Thunderbolt and Lightfoot
Its brilliance and profundity were badly mistaken for other things entirely, and in a most particular sense by Peter Biskind, whose review is republished in a recent volume, possibly as an ecce homo.
Some few other critics have noticed major influences on the film, for instance: Jeff Bridges in travesty walking down the street is filmed so as to evoke the opening of Cool Hand Luke; Schatzberg’s Scarecrow is a fore-echo; Midnight Cowboy figures in.
The opening certainly recalls The Night of the Iguana with a minister of the Gospel driven out of the pulpit, by gunfire in this instance. Lightfoot simultaneously drives a used car off the lot, scot-free. They meet on the highway. The actual structure is essentially akin to Waiting for Godot, in an especially suggestive way. Two alone on the stage, two more who come and go (their first appearance is in the past, before the film begins). Not for nothing is the loot hidden behind a blackboard.
Most effective and most strange is the evocation of Montana out of winter’s grip somewhat tenuously, cooled by ice cream. Cimino’s remarkable sense of humor is what fails him, Biskind I mean, having no such faculty himself, far from it.
The fantastic beauty of invention is drawn from life, as witness the crazed rustic whose souped-up power car (in a down-home fashion) upends in a ditch with Eastwood and Bridges (hitchhikers) inside, whereupon the furious Montanan (Bill McKinney) steps out and opens the trunk, which is full of white rabbits that are released and shot at by the fellow with a rifle.
The idea of repeating the robbery because the building where the loot is hid no longer exists, and then finding that it does (after the second robbery is foiled), is the sort of structural reasoning that easily sustains a running gag like the night watchman reading a newspaper and easily frighted because he’s reading Playboy behind it, etc.
Critical theory, that peculiar two-edged sword which smites the Israelite on a divine pretext for the greater glory of Goliath, identifies rather backhandedly some of the features of this great and important film, such as George Kennedy’s heavy (with mustache and eyebrows). Halliwell, on the other hand, gives it rare praise: “well made on its level,” over his head.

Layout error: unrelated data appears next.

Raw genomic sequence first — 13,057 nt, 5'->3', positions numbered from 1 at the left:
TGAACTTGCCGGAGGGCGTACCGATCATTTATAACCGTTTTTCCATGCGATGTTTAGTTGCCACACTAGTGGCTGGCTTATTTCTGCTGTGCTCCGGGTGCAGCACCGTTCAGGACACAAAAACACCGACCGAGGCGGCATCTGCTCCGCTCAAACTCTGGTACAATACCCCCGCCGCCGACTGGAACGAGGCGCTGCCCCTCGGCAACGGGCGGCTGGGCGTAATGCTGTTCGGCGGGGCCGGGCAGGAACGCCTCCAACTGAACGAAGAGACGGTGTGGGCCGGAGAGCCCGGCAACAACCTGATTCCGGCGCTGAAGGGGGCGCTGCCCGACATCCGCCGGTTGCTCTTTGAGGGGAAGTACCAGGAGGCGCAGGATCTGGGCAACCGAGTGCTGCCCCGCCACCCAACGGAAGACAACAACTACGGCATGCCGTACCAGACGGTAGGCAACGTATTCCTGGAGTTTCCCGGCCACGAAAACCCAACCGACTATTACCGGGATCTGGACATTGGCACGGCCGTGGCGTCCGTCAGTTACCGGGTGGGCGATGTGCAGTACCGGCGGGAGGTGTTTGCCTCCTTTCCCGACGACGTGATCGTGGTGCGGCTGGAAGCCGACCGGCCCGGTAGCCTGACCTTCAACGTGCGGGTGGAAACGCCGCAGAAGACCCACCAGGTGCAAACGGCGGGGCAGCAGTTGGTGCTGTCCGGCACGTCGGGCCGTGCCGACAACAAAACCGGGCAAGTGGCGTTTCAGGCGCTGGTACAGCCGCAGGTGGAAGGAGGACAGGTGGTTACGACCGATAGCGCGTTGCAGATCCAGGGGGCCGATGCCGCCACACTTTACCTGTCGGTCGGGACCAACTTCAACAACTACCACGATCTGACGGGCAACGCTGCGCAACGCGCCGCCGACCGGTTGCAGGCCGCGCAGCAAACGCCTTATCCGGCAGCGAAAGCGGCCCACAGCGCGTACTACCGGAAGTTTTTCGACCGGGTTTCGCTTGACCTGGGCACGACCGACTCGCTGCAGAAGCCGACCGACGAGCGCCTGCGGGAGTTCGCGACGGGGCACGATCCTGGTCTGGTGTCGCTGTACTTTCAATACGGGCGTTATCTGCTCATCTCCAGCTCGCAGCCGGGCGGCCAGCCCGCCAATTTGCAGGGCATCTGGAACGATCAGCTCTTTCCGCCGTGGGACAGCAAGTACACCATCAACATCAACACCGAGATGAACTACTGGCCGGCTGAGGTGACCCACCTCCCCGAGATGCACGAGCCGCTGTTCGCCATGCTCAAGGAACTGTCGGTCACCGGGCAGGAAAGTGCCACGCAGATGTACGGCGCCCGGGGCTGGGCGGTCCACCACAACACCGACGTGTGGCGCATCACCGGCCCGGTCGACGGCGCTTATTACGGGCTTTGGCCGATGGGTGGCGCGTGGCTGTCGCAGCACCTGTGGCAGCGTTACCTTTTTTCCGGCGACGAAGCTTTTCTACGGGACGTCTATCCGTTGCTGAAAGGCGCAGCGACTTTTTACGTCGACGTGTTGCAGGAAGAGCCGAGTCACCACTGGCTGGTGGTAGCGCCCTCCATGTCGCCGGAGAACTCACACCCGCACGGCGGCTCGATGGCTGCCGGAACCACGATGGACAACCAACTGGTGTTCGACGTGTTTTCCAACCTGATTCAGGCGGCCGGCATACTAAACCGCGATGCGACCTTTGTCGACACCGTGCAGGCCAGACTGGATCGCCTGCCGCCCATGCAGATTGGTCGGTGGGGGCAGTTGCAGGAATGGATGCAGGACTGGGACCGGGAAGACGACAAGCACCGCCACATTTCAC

The modus operandi appears to come from Brian G. Hutton’s Kelly’s Heroes. The relation of Thunderbolt and Lightfoot to Eastwood’s own later films as a director is certainly marked.
Year of the Dragon
A cursory overview of this film seems to indicate a grand desire to coordinate the Hong Kong of Charles Bail’s Cleopatra Jones and the L.A. of Polanski’s Chinatown within New York settings reportedly built in North Carolina. Similarly, Scorsese filmed Gangs of New York in Italy.
There isn’t an English-speaking critic, as far as I’m aware, who has the slightest idea of this film’s significance, and I’m inclined to wonder if the French aren’t bluffing in this instance. Anyway, they’re not letting on if they know, any of them, and for every 9 out of 10 writers who found the film execrable, there’s the one who took it at face value, or tried to.
It’s a satire from first to last of the stilted melodramatics that gradually emerged in the Eighties, played havoc with the cinema and utterly consumed television. Cimino doesn’t merely mock it, he takes it apart utterly by applying it as a stylistic update of Wyler’s masterpiece. It’s as simple as that, really, and the uninformed (because entirely unobservant) critics will prattle on about the classics like wild parrots.
Their salvation, the critics’ I mean, comes from the ordeal Cimino has provided. This is part of the drama, and until the last few minutes swiftly bring the film to a satisfying close, is nowhere relieved except for charming bits like the homage to John Ford (to the tune of “Red River Valley”), which only brought confusion under the circumstances. A certain amount of talk was wasted on Cimino’s camerawork here, which is not important. It actually redounds to the critics’ simple honesty, in a way, that they panned this picture, since they didn’t understand it and disliked it for the very same reason it was made in the first place.
A glimpse of Cimino’s technique may be gleaned from a recent interview given by Anthony Hopkins (who, like everyone else, is perfect in Desperate Hours). Hopkins believes this to be his own worst picture, found the production arduous, but did his best to soldier on. That’s a lesson from Wyler, who taught Audrey Hepburn how to cry, but he may have been misunderstood.
An extremely disagreeable satire in the Cimino mold. Snotty UCLA doctor is kidnapped by dying Navajoish gang-member and taken to Arizona tribal lands for healing cure.
Out of the city, sure enough, Appalachian Spring in Monument Valley, and then the sacred mountain, black granite and snow.